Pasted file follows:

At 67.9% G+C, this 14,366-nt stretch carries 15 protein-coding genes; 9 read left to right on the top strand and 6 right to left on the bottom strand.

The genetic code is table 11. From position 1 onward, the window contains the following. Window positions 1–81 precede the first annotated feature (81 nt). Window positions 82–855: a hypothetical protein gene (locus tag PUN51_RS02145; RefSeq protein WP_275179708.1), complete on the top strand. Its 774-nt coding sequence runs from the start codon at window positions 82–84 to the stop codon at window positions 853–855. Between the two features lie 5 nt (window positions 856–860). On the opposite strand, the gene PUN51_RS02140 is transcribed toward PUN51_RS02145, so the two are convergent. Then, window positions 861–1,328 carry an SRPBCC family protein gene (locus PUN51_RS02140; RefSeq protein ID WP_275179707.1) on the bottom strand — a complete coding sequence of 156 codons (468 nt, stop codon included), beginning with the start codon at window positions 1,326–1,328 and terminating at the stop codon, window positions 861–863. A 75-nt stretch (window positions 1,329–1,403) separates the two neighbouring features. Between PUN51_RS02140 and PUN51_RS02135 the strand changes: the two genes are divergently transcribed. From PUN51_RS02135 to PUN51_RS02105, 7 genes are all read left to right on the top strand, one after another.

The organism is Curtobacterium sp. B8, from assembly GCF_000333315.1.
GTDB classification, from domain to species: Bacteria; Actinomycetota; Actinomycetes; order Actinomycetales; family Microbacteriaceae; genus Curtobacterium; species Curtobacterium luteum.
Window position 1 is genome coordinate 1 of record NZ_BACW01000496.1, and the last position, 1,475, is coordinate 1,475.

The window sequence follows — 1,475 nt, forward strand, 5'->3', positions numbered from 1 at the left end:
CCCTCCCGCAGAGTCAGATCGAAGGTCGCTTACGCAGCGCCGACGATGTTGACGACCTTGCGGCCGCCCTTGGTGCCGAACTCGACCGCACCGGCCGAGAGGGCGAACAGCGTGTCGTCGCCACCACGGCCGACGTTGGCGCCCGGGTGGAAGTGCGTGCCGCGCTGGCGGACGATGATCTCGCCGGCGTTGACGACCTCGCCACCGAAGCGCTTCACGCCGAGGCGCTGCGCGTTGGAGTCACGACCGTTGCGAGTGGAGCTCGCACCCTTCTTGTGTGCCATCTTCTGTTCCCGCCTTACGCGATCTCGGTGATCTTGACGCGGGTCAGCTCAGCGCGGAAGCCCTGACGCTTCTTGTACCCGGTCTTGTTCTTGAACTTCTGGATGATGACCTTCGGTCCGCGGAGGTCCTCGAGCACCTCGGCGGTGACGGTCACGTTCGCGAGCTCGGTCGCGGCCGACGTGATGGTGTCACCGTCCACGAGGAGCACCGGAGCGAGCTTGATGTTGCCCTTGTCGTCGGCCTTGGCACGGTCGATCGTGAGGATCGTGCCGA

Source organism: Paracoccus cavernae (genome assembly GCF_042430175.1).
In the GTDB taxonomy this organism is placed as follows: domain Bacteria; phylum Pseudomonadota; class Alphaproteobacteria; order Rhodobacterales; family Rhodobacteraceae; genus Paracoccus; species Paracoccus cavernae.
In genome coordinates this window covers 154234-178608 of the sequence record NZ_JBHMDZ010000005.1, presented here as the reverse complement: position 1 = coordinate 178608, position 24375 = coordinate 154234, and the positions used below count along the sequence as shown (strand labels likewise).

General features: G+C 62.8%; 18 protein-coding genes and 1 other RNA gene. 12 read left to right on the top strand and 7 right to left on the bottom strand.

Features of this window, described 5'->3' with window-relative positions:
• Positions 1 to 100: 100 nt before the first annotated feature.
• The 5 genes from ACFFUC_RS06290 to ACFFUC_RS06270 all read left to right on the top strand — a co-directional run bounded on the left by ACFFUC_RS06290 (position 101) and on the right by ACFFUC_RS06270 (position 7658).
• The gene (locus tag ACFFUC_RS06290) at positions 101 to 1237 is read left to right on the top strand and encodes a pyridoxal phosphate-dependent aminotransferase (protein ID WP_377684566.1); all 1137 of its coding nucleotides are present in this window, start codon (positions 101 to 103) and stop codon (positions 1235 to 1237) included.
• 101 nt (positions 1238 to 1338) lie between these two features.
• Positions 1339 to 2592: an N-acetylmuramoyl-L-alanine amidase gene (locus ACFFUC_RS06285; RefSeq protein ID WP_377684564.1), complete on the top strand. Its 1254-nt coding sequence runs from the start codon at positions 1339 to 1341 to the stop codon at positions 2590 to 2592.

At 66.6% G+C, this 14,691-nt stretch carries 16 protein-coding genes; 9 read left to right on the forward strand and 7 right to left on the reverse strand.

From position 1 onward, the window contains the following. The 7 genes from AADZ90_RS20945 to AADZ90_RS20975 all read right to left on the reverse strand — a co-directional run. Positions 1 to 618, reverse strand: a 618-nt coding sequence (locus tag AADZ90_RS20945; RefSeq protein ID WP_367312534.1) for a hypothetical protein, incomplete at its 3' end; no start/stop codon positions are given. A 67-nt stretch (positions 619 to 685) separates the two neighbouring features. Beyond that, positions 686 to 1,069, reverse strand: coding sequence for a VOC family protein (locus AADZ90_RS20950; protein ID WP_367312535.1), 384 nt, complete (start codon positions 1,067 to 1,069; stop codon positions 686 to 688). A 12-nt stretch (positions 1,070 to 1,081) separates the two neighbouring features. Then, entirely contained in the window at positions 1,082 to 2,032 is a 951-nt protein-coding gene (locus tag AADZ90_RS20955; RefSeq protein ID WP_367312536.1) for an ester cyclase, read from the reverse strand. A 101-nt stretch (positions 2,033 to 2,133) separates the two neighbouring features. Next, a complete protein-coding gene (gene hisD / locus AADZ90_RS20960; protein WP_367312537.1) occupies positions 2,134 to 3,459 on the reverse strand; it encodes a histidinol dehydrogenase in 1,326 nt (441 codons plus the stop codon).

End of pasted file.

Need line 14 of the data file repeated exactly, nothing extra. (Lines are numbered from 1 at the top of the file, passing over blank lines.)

• The 5 genes from ACFFUC_RS06290 to ACFFUC_RS06270 all read left to right on the top strand — a co-directional run bounded on the left by ACFFUC_RS06290 (position 101) and on the right by ACFFUC_RS06270 (position 7658).